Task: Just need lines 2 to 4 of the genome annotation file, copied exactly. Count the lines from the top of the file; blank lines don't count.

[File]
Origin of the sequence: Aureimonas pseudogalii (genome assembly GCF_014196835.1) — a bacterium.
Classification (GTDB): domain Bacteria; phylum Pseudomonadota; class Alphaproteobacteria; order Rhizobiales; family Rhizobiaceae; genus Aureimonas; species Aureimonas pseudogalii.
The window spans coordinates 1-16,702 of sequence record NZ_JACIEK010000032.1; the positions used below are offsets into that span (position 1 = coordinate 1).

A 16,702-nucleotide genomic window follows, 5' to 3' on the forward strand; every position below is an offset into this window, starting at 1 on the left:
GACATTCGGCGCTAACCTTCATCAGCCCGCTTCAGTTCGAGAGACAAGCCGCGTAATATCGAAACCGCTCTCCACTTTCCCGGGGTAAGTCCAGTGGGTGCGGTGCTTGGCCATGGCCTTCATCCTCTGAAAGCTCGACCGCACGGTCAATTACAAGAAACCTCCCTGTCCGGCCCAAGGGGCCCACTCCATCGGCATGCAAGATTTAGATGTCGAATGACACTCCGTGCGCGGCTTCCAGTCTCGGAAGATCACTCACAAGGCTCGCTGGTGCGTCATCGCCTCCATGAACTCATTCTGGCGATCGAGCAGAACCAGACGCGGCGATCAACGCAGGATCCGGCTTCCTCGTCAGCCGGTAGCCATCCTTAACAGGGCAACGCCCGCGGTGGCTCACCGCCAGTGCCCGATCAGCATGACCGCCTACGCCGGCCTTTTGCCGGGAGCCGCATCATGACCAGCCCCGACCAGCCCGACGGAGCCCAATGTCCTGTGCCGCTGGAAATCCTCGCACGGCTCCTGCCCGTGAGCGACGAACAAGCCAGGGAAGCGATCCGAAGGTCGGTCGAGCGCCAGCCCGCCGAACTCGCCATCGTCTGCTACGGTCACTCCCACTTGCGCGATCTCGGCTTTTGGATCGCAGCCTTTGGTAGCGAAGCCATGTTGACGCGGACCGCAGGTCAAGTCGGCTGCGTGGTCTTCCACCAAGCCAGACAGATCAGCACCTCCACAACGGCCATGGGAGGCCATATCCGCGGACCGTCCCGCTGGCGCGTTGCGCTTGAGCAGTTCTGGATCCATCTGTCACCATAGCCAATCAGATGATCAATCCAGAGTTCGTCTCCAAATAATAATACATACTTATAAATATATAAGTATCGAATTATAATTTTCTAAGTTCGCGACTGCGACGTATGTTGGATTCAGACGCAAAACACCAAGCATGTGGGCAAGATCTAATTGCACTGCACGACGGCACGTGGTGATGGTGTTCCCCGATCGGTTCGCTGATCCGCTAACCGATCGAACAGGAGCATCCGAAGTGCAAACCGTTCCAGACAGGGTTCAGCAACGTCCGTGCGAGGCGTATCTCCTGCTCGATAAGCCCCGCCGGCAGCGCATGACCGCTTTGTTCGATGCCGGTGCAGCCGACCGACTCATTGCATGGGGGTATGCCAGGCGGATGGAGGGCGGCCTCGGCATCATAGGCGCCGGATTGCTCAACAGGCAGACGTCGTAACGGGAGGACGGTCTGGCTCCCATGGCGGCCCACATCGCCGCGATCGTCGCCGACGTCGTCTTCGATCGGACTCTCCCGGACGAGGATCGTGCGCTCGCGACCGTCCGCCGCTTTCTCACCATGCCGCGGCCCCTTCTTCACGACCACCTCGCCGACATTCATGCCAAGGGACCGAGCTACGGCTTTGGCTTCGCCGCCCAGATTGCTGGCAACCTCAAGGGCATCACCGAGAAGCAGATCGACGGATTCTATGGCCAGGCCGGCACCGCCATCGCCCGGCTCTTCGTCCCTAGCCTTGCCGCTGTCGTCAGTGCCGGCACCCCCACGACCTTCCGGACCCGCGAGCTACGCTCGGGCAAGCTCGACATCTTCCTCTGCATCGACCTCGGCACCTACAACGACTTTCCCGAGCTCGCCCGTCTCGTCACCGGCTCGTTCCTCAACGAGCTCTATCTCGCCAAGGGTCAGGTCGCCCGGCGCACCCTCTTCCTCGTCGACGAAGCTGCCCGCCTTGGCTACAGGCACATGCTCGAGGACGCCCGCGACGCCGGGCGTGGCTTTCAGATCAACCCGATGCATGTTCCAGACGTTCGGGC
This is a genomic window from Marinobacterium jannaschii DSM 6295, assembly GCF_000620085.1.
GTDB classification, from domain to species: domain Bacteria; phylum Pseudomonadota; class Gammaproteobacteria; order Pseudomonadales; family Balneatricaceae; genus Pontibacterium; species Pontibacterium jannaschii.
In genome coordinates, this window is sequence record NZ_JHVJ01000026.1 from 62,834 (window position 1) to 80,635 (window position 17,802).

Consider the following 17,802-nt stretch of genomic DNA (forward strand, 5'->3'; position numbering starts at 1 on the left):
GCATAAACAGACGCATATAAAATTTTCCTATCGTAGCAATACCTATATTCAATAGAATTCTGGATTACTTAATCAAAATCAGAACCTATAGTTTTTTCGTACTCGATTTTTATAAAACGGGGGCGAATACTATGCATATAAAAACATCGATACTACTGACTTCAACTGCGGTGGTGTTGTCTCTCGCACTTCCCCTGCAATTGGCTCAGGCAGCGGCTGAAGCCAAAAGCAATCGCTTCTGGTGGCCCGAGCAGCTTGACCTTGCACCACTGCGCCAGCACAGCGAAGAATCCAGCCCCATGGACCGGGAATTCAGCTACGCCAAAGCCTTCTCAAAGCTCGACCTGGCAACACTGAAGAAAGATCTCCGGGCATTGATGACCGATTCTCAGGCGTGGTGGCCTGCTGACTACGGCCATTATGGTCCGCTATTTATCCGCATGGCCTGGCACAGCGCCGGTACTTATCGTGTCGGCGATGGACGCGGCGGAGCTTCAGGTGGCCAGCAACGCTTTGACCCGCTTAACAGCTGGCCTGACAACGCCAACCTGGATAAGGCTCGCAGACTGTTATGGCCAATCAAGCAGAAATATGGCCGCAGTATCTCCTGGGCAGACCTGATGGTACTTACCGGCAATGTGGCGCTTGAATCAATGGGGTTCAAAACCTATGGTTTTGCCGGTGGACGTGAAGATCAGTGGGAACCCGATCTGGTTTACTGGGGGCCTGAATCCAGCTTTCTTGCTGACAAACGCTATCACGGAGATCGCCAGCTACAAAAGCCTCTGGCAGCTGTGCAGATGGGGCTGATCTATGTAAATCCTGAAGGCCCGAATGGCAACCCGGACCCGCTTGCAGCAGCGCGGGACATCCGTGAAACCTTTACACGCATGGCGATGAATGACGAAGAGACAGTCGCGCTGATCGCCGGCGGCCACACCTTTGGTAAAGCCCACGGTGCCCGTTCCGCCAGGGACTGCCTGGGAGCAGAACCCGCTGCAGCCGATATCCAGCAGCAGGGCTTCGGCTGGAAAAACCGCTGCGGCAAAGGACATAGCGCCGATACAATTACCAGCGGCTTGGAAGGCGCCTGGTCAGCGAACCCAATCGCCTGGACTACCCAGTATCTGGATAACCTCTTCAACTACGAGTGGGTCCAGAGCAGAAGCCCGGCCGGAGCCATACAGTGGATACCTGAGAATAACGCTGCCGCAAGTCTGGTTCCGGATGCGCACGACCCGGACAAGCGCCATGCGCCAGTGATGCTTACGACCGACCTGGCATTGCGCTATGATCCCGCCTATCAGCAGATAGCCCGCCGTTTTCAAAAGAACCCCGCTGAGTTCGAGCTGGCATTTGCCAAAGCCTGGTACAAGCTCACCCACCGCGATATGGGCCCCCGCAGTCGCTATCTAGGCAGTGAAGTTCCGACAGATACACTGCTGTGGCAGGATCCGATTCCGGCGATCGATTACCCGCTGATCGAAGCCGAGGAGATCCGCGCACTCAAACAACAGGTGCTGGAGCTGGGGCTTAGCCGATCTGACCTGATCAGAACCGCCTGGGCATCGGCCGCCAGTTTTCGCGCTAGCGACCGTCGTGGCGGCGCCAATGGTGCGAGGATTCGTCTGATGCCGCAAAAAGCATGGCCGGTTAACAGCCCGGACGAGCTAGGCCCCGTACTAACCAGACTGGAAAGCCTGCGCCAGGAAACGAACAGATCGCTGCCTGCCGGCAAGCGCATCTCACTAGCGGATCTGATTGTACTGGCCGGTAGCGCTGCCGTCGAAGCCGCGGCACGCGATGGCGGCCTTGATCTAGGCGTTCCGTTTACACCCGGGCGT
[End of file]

Classification (GTDB): domain Bacteria; phylum Pseudomonadota; class Alphaproteobacteria; order Rhizobiales; family Rhizobiaceae; genus Aureimonas; species Aureimonas pseudogalii.
The window spans coordinates 1-16,702 of sequence record NZ_JACIEK010000032.1; the positions used below are offsets into that span (position 1 = coordinate 1).

A 16,702-nucleotide genomic window follows, 5' to 3' on the forward strand; every position below is an offset into this window, starting at 1 on the left: